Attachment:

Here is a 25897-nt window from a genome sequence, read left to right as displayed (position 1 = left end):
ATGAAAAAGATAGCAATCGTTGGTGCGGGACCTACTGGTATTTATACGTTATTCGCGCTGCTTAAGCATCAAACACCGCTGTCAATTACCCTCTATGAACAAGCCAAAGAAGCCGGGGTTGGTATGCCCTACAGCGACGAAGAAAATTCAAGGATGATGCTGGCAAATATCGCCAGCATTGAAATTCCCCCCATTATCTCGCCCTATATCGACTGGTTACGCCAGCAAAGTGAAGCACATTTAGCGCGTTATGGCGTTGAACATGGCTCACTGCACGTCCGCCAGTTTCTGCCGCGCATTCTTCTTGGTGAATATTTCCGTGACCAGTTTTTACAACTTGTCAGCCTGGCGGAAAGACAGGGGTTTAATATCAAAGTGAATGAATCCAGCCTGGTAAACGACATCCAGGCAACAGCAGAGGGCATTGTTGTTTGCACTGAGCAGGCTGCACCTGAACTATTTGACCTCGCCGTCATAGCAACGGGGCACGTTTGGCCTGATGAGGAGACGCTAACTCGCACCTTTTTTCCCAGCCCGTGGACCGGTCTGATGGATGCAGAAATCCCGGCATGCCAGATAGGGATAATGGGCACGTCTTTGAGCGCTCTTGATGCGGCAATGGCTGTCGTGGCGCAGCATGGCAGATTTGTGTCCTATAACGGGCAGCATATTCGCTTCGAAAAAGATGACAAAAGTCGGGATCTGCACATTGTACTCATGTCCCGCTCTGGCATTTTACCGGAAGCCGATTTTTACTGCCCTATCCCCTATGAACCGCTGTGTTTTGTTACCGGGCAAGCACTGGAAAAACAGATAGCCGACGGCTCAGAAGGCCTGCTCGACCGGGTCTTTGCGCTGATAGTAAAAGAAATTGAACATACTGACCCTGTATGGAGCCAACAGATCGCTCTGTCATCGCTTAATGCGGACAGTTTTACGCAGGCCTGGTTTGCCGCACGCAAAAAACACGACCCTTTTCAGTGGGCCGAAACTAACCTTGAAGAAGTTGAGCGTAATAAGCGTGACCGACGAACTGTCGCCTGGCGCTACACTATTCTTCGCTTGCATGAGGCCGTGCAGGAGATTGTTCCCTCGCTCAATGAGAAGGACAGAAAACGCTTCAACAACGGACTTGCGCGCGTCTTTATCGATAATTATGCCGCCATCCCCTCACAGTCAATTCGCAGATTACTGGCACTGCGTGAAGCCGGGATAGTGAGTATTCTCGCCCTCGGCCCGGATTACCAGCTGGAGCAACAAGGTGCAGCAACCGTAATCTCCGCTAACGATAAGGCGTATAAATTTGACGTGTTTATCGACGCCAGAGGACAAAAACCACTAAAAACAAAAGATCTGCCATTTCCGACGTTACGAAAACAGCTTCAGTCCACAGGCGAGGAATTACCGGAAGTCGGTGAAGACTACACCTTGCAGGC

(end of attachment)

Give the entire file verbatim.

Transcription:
Here is a 25897-nt window from a genome sequence, read left to right as displayed (position 1 = left end):
ATGAAAAAGATAGCAATCGTTGGTGCGGGACCTACTGGTATTTATACGTTATTCGCGCTGCTTAAGCATCAAACACCGCTGTCAATTACCCTCTATGAACAAGCCAAAGAAGCCGGGGTTGGTATGCCCTACAGCGACGAAGAAAATTCAAGGATGATGCTGGCAAATATCGCCAGCATTGAAATTCCCCCCATTATCTCGCCCTATATCGACTGGTTACGCCAGCAAAGTGAAGCACATTTAGCGCGTTATGGCGTTGAACATGGCTCACTGCACGTCCGCCAGTTTCTGCCGCGCATTCTTCTTGGTGAATATTTCCGTGACCAGTTTTTACAACTTGTCAGCCTGGCGGAAAGACAGGGGTTTAATATCAAAGTGAATGAATCCAGCCTGGTAAACGACATCCAGGCAACAGCAGAGGGCATTGTTGTTTGCACTGAGCAGGCTGCACCTGAACTATTTGACCTCGCCGTCATAGCAACGGGGCACGTTTGGCCTGATGAGGAGACGCTAACTCGCACCTTTTTTCCCAGCCCGTGGACCGGTCTGATGGATGCAGAAATCCCGGCATGCCAGATAGGGATAATGGGCACGTCTTTGAGCGCTCTTGATGCGGCAATGGCTGTCGTGGCGCAGCATGGCAGATTTGTGTCCTATAACGGGCAGCATATTCGCTTCGAAAAAGATGACAAAAGTCGGGATCTGCACATTGTACTCATGTCCCGCTCTGGCATTTTACCGGAAGCCGATTTTTACTGCCCTATCCCCTATGAACCGCTGTGTTTTGTTACCGGGCAAGCACTGGAAAAACAGATAGCCGACGGCTCAGAAGGCCTGCTCGACCGGGTCTTTGCGCTGATAGTAAAAGAAATTGAACATACTGACCCTGTATGGAGCCAACAGATCGCTCTGTCATCGCTTAATGCGGACAGTTTTACGCAGGCCTGGTTTGCCGCACGCAAAAAACACGACCCTTTTCAGTGGGCCGAAACTAACCTTGAAGAAGTTGAGCGTAATAAGCGTGACCGACGAACTGTCGCCTGGCGCTACACTATTCTTCGCTTGCATGAGGCCGTGCAGGAGATTGTTCCCTCGCTCAATGAGAAGGACAGAAAACGCTTCAACAACGGACTTGCGCGCGTCTTTATCGATAATTATGCCGCCATCCCCTCACAGTCAATTCGCAGATTACTGGCACTGCGTGAAGCCGGGATAGTGAGTATTCTCGCCCTCGGCCCGGATTACCAGCTGGAGCAACAAGGTGCAGCAACCGTAATCTCCGCTAACGATAAGGCGTATAAATTTGACGTGTTTATCGACGCCAGAGGACAAAAACCACTAAAAACAAAAGATCTGCCATTTCCGACGTTACGAAAACAGCTTCAGTCCACAGGCGAGGAATTACCGGAAGTCGGTGAAGACTACACCTTGCAGGC